I shouldered my rifle but didn’t dare shoot him as he would surely tumble down the chute through the rocks. He made his way up to a mostly flat rock the size of a kitchen table and I tried to put one more round in his spine to anchor him where he stood. He dropped, gave one last kick, and as if in slow motion tumbled backwards and down the steep chute. I watched helplessly as he tumbled through the rocks rolling downhill until he came to a dead stop against a large fir tree approximately 150 yards down slope.
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I was in both shock and awe. Over twenty years of dreaming of how my goat hunt would unfold and now it was over. I had just spent 12 days, over 4 different trips, in three months, under various weather conditions, mostly alone, hiking my ass off in some of the most beautiful and unforgiving country in the lower 48 looking for a Mountain goat. One, that I ironically spotted from my truck on one of the few roads that leads into “Church.” How crazy is that! Just below where my goat lay was the road that I would be driving out on. I shouldered my pack and headed back up the ridge and to my truck.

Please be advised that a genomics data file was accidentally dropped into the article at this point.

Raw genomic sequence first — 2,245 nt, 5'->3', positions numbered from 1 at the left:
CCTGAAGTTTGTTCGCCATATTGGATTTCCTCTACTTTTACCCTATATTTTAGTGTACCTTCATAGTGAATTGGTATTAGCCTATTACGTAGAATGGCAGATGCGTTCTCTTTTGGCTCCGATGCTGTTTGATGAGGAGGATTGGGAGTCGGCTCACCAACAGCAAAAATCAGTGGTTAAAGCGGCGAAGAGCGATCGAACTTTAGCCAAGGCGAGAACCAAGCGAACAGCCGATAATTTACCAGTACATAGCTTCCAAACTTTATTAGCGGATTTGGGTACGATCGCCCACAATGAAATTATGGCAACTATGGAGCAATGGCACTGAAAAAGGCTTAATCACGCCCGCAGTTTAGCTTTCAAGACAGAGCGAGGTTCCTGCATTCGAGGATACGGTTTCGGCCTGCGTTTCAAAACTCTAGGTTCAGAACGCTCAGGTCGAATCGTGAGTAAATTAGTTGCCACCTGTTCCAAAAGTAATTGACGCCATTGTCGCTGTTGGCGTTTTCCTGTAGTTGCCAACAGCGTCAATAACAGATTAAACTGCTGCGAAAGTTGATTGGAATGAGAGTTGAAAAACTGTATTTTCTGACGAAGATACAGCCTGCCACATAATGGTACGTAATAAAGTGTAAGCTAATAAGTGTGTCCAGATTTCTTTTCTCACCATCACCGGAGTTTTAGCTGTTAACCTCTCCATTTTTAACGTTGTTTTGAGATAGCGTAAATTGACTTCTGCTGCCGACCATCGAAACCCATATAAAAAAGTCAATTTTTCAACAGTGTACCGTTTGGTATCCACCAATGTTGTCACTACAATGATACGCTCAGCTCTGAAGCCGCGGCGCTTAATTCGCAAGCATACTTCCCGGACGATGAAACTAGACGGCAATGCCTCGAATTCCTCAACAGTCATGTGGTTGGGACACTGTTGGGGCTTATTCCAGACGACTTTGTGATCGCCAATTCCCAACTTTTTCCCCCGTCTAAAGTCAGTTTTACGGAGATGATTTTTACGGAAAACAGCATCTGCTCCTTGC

By the time I made it down to the road below where the goat was lying, it was pitch black. I opted to wait until morning before recovering it as it was going to be clear and cold that night, and I hoped to get a few pictures of it in the daylight. Early the next morning I woke, ate a pop tart, and made the 10-minute hike up through the rock slide to my goat.
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That’s right only 10 minutes from the road! Better lucky than good!

As expected, he was a bit broke up. Half of his right horn and the tip of his left were missing. A bit disappointing but nothing a little taxidermy magic can’t fix. A long face of a mature billy with wooly hair and a perfect coat. Rigor mortis had set in making it difficult to position him on the steep hillside for pictures.
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I was able to prop him up against the tree he had died against and it almost looks like I’m sitting next to my pet goat. I skinned him out and broke him down. The pack out was brief and the ol’ Stone Glacier pack functioned perfectly! 😉